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can I extend kitchen receptacle circuit around the corner?

can I extend kitchen receptacle circuit around the corner?

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  #1  
Old 12-20-06, 02:00 PM
wgc
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can I extend kitchen receptacle circuit around the corner?

I probably already know the answer to this one, but I wanted to see what people think in case I can do this the most convenient way ....

According to the current code, can I extend a kitchen appliance receptacle circuit around the corner? About 18" into the hallway on the way out of the kitchen, there is a wall mount phone jack. I'd like to install a receptacle near that so I can use it with a cordless phone. The most convenient circuit to extend would be a kitchen receptacle circuit. Technically this is not in the kitchen, although conceptually it is since that is where it is used, plus it is only about 18" outside. How loosely is "kitchen" defined?

In a related question, has anyone ever heard of something that works as a standard wall mount for telephones, but that also has a recessed receptacle in it to hide all the wiring for a cordless phone?
 
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  #2  
Old 12-20-06, 02:07 PM
wgc
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google didn't know

Oh yeah, I did google for such a device and it came up with a patent filing but didn't find anything for sale.
 
  #3  
Old 12-20-06, 02:14 PM
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I cant speak to the electrical but as to the phone there should be a short 6 inch or so cord to go from the phone to the jack and /or some phones have either a cavity in the back or ears on top to wrap excess phone cord .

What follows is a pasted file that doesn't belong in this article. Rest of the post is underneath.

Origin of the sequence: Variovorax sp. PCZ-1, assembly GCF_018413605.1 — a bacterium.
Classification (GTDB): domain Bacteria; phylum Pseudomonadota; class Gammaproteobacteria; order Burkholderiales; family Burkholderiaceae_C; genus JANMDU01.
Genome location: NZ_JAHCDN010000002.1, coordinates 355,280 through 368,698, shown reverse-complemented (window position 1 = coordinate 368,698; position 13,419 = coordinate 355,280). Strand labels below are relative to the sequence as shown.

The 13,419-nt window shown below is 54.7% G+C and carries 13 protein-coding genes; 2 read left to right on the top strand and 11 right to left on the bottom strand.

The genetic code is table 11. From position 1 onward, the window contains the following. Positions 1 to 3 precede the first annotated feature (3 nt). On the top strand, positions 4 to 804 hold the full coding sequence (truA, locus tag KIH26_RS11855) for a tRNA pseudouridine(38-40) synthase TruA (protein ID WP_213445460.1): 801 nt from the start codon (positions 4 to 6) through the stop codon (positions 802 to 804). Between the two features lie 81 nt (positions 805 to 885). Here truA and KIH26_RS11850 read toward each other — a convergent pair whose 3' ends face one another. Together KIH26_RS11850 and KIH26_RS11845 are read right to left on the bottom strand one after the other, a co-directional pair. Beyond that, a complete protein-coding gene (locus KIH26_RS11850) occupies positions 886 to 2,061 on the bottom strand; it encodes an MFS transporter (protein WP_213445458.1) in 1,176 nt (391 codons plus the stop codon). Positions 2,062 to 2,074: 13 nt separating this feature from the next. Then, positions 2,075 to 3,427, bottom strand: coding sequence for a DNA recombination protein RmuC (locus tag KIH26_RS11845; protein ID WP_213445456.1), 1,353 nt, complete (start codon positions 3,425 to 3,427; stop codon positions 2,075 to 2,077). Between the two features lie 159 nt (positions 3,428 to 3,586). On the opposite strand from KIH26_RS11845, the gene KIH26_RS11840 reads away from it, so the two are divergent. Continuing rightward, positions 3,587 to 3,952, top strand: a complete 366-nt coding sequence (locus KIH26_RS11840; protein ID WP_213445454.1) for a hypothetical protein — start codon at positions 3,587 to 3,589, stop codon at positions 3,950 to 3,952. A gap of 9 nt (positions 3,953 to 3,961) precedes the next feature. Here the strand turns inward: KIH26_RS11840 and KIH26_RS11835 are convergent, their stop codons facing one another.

the power cord is best hidden with wiremold from the phone jack to the electrical outlet
 
  #4  
Old 12-20-06, 02:32 PM
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The kitchen countertop "small appliance" circuit may be extended if the new area can be considered a "kitchen, pantry, breakfast room, dining room or similar area of a dwelling". I do not see a problem with what you propose.
 
  #5  
Old 12-20-06, 02:43 PM
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I do not believe you may extend the small appliance cir. outside of the kitchen - these two or more cir. are dedicated to the kitchen -a hallway is not considered a kitchen
 
  #6  
Old 12-20-06, 05:01 PM
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I would say it not in the kitchen. So it would be a code violation.
 
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Old 12-20-06, 05:25 PM
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I agree with those who say this would be a code violation.
 
  #8  
Old 12-20-06, 05:42 PM
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In a situation like this it does not matter what anyone says except the inspector. If you can sell it to him/her (that the area is considered a kitchen), then there you go. That is, if you do it with a permit.
 
  #9  
Old 12-21-06, 03:16 AM
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Try to sell a code violation to an inspector and he will want to see your license
 
  #10  
Old 12-21-06, 06:44 AM
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I think Ben and I may be looking at this in a similiar way. I believe to be certain that he cannot do this we must establish if this is indeed a countertop kitchen receptacle to serve appliances and not just a general receptacle circuit on one of the kitchen walls. If it is part of the required small appliance circuits then he could not extend it to a hallway. If it is the other I see no reason why he cannot do this.

Selling a code violation to the inspector is a bit of an overreaction to what was asked.

Roger
 
  #11  
Old 12-21-06, 09:47 AM
wgc
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won't do it

Alright, I guess I shouldn't be trying to be a little lazy ... also, looking at it again, that kitchen receptacle circuit also has the gas range and the vent fan on it. I'll leave bad enough alone for now (although it appears to be original wiring so ought to have been fine 60 years ago).

It's probably better to leave a corded phone there anyway so I'll still have convenient service in a power outage.
 
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